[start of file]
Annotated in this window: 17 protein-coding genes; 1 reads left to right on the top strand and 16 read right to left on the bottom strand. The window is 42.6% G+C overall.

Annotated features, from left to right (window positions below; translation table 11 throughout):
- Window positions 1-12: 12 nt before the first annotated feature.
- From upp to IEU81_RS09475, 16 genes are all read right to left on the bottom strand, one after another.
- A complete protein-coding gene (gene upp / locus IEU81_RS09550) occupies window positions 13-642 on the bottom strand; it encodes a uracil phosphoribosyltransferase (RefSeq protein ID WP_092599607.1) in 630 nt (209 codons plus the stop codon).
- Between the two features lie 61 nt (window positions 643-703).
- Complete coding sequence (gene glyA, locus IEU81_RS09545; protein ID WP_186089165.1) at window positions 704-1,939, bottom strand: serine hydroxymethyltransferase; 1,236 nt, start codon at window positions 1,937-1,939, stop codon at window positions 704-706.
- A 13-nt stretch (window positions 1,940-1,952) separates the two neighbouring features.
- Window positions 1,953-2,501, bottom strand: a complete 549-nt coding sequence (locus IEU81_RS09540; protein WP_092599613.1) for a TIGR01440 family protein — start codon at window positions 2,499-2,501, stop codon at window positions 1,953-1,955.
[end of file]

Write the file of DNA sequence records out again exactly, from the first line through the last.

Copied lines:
Annotated in this window: 17 protein-coding genes; 1 reads left to right on the top strand and 16 read right to left on the bottom strand. The window is 42.6% G+C overall.

Annotated features, from left to right (window positions below; translation table 11 throughout):
- Window positions 1-12: 12 nt before the first annotated feature.
- From upp to IEU81_RS09475, 16 genes are all read right to left on the bottom strand, one after another.
- A complete protein-coding gene (gene upp / locus IEU81_RS09550) occupies window positions 13-642 on the bottom strand; it encodes a uracil phosphoribosyltransferase (RefSeq protein ID WP_092599607.1) in 630 nt (209 codons plus the stop codon).
- Between the two features lie 61 nt (window positions 643-703).
- Complete coding sequence (gene glyA, locus IEU81_RS09545; protein ID WP_186089165.1) at window positions 704-1,939, bottom strand: serine hydroxymethyltransferase; 1,236 nt, start codon at window positions 1,937-1,939, stop codon at window positions 704-706.
- A 13-nt stretch (window positions 1,940-1,952) separates the two neighbouring features.
- Window positions 1,953-2,501, bottom strand: a complete 549-nt coding sequence (locus IEU81_RS09540; protein WP_092599613.1) for a TIGR01440 family protein — start codon at window positions 2,499-2,501, stop codon at window positions 1,953-1,955.